Assessing the Efficacy of a Five-Week Summer Treatment Program for Children with ADHD


David Haschak

Defense Date


Graduation Date

Summer 1-1-2008


Campus Only

Submission Type


Degree Name



Counselor Education and Supervision (ExCES)


School of Education

Committee Chair

David Delmonico

Committee Member

William Casile

Committee Member

Paul Niemiec


ADHD, Summer, Treatment, Parents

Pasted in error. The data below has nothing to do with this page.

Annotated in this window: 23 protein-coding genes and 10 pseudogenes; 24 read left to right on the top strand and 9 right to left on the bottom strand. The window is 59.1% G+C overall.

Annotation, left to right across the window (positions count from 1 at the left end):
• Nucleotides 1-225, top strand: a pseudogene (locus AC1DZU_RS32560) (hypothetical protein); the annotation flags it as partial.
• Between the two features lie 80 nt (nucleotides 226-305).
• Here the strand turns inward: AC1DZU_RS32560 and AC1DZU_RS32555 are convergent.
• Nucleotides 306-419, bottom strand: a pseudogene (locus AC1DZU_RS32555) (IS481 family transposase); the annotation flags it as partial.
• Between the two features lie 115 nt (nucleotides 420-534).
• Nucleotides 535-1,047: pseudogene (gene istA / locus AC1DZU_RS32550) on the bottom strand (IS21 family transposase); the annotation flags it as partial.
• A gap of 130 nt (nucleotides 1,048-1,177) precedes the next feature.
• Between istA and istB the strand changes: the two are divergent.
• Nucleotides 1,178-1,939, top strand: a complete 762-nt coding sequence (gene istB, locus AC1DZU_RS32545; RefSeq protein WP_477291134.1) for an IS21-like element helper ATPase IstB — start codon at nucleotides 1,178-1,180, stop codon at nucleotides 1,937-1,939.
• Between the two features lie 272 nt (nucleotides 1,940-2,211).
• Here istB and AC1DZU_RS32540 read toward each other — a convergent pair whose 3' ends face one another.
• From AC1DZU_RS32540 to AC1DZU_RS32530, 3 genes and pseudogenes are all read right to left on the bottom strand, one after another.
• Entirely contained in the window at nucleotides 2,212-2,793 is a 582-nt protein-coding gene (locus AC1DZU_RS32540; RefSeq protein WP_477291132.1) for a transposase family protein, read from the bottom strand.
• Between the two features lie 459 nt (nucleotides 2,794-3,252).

The primary purpose of this study was to evaluate the effectiveness of a modified five week Summer Treatment Program (STP-M) designed to treat children diagnosed with Attention Deficit Hyperactivity Disorder, based on the perceptions of caregivers. The STP-M was designed as an abbreviated version of the Summer Treatment Program developed by Pelham, Greiner, and Gnagy (1998). A secondary goal of this study was to determine if children responded differently to the treatment provided in the STP-M based on their age or gender. The study employed a repeated measures design with the Conners' Global Index-Parent Version (CGI-P) serving as the dependent variable. The CGI-P was distributed as a pre-test and post-test to parents of children in an experimental (n=33) and a control group (n=33). A repeated measures analysis of variance was performed to assess overall program effectiveness, and two-way analyses of variance were performed to assess for any interaction effects between the age and gender of the participant and the treatment provided in the STP-M. Results indicated that based on the perceptions of the caregivers of participants and scores on the CGI-P, children did show significant improvement over the five-week study period. However, the same rate of improvement was detected in both the experimental and control groups. The results indicated that the reduction in ADHD symptoms perceived by the caregivers can not be attributed to the STP-M. The Two-Way Analysis of Variance calculations also revealed no significant interaction between age or gender and the treatment provided in the STP-M. Further study is indicated to compare the findings of this study, with observational data collected as part of the STP-M. Future studies should also explore the possible reasons for the improvement seen across both the experimental and control groups.





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